We had a very interesting bible study last night on the subject of tithing and offering. Next to the topic of death, it is a subject rarely talked about in church, lest studied on. I was apprehensive having to lead the group but did my preparatory work as best as I could and went for it, and I must say I learnt a lot.
My reference was Larry Richards' New International Encyclopedia of Bible Words (Grand Rapids: Zondervan, 1991), p.307-310.
We explored 3 questions:
1. Why should we give?
2. How much should we give?
3. What are the benefits of giving?
Answering the first and third question was rather straight forward. Why should we give? We give because we have the responsibility to share God's grace with others. It is our duty. We give because God's love compels us; because we love the Lord. We give because it benefits the body of Christ that we are a part of. We give so that the needs of the less fortunate are met and so there could be some level of equality in our midst. Paul in 2 Cor 8:13-15 says, "our desire is not that others might be relieved while you are hard pressed, but that there might be equality. At the present time your plenty will supply what they need, so that in turn their plenty will supply what you need. Then there will be equality. "
A more intense discussion ensued when we talk about how much should we give ... obviously. Are Christians required to give a tenth of all income to the local church? On top of that, a tenth of what - gross? net? How are believers to gauge how much to give?
To answer the questions, Richards has an excellent section on giving, where "both the OT and the NT help us resolve the confusion many feel about giving". I summarise him in the following:
Old Testament - Tithes
In the Old Testament, at first glance the concept of tithing seems simple. Ten percent of everything the land produced was to be set aside, to be used as God commanded to maintain the Levites, who were set apart to serve God, not being given a district when Israel possessed the Promised Land.
A tithe of everything from the land, whether grain from the soil or fruit from the trees, belongs to the LORD; it is holy to the LORD. If a man redeems any of his tithe, he must add a fifth of the value to it. The entire tithe of the herd and flock--every tenth animal that passes under the shepherd's rod--will be holy to the LORD. He must not pick out the good from the bad or make any substitution.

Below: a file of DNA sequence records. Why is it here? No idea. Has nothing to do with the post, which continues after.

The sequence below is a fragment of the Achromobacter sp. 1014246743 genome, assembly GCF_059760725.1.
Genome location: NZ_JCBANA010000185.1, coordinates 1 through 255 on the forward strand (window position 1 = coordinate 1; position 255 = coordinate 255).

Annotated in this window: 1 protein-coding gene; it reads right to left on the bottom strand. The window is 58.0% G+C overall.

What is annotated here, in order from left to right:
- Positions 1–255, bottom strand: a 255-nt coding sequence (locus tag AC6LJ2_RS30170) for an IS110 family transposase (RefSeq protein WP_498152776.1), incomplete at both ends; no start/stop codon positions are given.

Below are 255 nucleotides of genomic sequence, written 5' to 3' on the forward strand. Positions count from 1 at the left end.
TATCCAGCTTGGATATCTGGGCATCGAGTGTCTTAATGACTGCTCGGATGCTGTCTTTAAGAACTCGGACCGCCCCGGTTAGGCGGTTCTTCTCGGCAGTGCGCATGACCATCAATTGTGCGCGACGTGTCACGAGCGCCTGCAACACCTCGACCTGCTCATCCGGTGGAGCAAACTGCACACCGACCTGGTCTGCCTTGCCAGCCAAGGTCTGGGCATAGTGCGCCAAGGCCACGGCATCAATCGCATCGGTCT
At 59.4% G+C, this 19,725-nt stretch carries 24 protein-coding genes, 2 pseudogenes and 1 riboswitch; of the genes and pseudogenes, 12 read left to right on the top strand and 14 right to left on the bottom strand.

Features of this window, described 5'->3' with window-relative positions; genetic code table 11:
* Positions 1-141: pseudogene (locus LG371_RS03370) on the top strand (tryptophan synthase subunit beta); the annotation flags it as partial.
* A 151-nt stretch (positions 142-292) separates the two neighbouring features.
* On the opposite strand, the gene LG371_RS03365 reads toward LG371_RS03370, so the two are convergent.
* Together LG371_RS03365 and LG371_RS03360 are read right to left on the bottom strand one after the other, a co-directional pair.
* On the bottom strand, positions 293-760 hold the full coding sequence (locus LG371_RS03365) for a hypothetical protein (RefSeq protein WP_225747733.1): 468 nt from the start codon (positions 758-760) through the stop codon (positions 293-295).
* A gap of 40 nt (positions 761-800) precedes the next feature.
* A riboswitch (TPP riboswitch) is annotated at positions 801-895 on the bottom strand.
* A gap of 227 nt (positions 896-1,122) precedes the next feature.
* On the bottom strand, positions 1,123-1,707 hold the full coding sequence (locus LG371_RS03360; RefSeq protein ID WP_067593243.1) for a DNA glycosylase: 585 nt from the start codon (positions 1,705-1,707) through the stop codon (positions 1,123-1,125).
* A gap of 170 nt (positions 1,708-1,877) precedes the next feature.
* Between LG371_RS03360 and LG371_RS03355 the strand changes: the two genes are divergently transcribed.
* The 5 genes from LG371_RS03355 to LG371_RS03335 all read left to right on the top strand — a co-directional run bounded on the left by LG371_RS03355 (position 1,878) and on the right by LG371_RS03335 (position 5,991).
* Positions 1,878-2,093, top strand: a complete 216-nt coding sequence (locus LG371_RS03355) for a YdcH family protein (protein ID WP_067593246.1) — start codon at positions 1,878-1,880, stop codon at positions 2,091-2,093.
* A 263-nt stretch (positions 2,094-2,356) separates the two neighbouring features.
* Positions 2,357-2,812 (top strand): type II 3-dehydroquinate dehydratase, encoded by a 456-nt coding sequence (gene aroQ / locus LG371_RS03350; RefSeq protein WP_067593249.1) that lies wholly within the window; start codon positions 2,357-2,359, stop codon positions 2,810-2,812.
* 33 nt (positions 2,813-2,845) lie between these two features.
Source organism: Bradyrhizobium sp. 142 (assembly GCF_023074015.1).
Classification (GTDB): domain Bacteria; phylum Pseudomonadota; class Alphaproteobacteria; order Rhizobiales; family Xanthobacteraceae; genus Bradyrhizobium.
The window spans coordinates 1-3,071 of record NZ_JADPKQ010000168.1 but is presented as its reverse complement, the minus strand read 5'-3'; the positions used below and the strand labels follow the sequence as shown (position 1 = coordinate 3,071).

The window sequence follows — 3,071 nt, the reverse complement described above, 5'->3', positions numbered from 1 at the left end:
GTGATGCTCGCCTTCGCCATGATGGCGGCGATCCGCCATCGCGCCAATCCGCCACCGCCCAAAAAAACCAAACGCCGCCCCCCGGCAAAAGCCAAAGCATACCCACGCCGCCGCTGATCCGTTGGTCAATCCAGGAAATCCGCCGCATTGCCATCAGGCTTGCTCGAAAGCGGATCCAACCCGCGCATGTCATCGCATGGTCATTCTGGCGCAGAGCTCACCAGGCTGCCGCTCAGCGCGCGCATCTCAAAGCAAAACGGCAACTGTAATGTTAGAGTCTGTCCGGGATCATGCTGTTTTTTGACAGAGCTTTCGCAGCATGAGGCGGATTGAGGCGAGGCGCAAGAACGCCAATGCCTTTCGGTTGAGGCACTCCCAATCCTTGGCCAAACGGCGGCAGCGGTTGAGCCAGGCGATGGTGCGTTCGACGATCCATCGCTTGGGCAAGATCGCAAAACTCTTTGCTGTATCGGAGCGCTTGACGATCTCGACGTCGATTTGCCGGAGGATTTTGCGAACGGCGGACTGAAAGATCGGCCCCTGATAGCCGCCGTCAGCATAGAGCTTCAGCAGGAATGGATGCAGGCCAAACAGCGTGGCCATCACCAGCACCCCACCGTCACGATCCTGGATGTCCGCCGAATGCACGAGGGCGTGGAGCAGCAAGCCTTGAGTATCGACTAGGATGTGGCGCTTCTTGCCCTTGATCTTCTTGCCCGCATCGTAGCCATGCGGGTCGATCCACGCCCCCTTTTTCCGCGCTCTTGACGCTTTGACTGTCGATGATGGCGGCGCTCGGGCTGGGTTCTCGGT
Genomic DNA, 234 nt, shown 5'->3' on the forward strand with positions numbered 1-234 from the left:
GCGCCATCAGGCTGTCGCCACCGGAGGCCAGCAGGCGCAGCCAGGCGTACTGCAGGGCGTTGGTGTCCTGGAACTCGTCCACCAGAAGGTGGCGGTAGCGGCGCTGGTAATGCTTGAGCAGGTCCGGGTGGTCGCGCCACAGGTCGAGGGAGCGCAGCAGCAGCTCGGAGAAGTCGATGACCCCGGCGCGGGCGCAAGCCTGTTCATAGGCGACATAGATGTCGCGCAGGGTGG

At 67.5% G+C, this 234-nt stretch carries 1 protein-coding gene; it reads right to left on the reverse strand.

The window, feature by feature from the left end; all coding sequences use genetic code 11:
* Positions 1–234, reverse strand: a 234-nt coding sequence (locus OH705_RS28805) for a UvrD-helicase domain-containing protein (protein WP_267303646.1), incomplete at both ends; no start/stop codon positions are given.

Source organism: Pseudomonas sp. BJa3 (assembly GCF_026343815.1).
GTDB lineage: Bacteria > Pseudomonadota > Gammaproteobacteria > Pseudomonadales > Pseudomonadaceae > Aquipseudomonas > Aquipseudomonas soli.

But most are not aware of another tithe, to be collected every third year for local distribution to the needy (Dt 14:27-29 and 26:12-15). It is likely therefore, that there were at least two tithes according to the Old Testament: the annual ten percent taken for the support of those who served the Lord, and the third-year tithe taken to sustain the widow and orphan.
Old Testament - Freewill offerings
Are we also aware that the OT reports giving that goes beyond the tithe, as expressed in the nedabah, or voluntary contribution. It is a giving that flows spontaneously, expressing devotion to the Lord, not a gift given out of a sense of duty, nor to win promised blessings. The voluntary contributions are most often associated with the construction of the tabernacle (Ex 36) or the temple (2 Ch 35; Ezr 1:4). Ps 119:108 speaks of prayer as a voluntary offering, and God is praised for his own generous voluntary offerings to man (Ps 68:9), even when his people have not been faithful to their covenant commitments (Hos 14:4).
The Context of Giving in the Old Testament
To understand giving as practiced in OT times, we need to be aware of the distinctives that the law established in that society. Giving had a unique purpose within that system. It supported those set aside to lead in worship. And it was one of several different social mechanisms designed to meet society's obligation to the poor and oppressed.